Using the Clipboard in a C++ Application for the Pocket PC

 

The Clipboard allows applications to share information without requiring both applications to share common file formats, save, and load the shared component. In effect, the Clipboard acts as a temporary storage device that is either empty or contains exactly one object, which can be represented in one or more ways - or "rendering formats" - to a target application.

Applies to:
   Microsoft Windows Powered Pocket PC 2000
   Microsoft eMbedded Visual C++ version 3.0

Languages Supported

Any language supported by embedded Visual C++ 3.0. Screenshots are in U.S. English.

Clipboard Operations Common to MFC and Win32

Both methods of using the Clipboard support rendering formats and use the same concepts of copy, cut (essentially moving the selected object to the Clipboard from the source application), and paste (copying the Clipboard contents to the target application). Details on some of the specific functions of the two methods are in the next two sections, but the basic steps are as follows:

  1. In the source application, add a handler function for the copy operation. Generally, this code will be called from a menu selection or a tap-and-hold menu.
  2. In the implementation of the copy operation, lock the Clipboard to prevent other applications from modifying the contents.
  3. Empty the contents of the Clipboard.
  4. For each rendering type that you will support, allocate memory using the LocalAlloc Microsoft Win32 function. (The different rendering types are available in the online help for the SetClipboardData Win32 function, but you will primarily use the CF_TEXT, CF_UNICODETEXT, CF_BITMAP, and CF_DIB rendering formats).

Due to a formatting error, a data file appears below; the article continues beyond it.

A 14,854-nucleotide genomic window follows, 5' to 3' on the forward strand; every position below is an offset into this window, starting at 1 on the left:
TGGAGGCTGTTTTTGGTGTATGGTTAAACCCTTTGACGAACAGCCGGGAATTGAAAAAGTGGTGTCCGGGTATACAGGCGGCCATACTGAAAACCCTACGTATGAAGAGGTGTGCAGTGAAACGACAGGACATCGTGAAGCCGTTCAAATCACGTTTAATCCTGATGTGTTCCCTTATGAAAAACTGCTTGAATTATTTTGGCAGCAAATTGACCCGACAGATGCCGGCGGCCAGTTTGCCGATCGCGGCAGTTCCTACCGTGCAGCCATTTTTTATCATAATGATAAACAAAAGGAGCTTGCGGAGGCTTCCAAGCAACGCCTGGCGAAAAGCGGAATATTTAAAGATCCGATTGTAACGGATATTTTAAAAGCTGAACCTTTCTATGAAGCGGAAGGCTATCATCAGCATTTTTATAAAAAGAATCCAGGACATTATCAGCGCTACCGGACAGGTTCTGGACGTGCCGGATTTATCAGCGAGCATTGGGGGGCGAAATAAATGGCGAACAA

5. If none of the default formats suffice, you can also specify your own Clipboard rendering format using the RegisterClipboardFormat Win32 function, but remember that custom rendering formats will rarely be supported by target applications (unless it is another of your own applications and you simply want to be able to move objects between your applications using the Clipboard).
  6. Place as many rendering formats as possible on the Clipboard, starting with the most descriptive format. The more formats you render, the greater the chance that the target application will support one of the formats. As shown in the figure below, you won't know in advance which rendering types the target application will support. In general, you should always provide at least the CF_UNICODETEXT format containing a description of the object.
  7. Once a rendering format has been sent to the Clipboard, you may still read the data but you must not lock or delete it. It is owned by the system and will be de-allocated the next time an application clears the contents of the Clipboard.
  8. Release your lock on the Clipboard to allow other applications to modify the contents.
  9. For the cut operation, simply call the copy operation, and then delete the selected object(s) from your application. Remember, once the memory has been handed off to the Clipboard, it is no longer your responsibility to manage it.
  10. To implement the paste operation, process the WM_INITPOPUPMENU message and enable or disable the Paste menu selection based on the information obtained by a call to either IsClipboardFormatAvailable (if you only support one rendering format) or GetPriorityClipboardFormat (if you support more than one rendering format).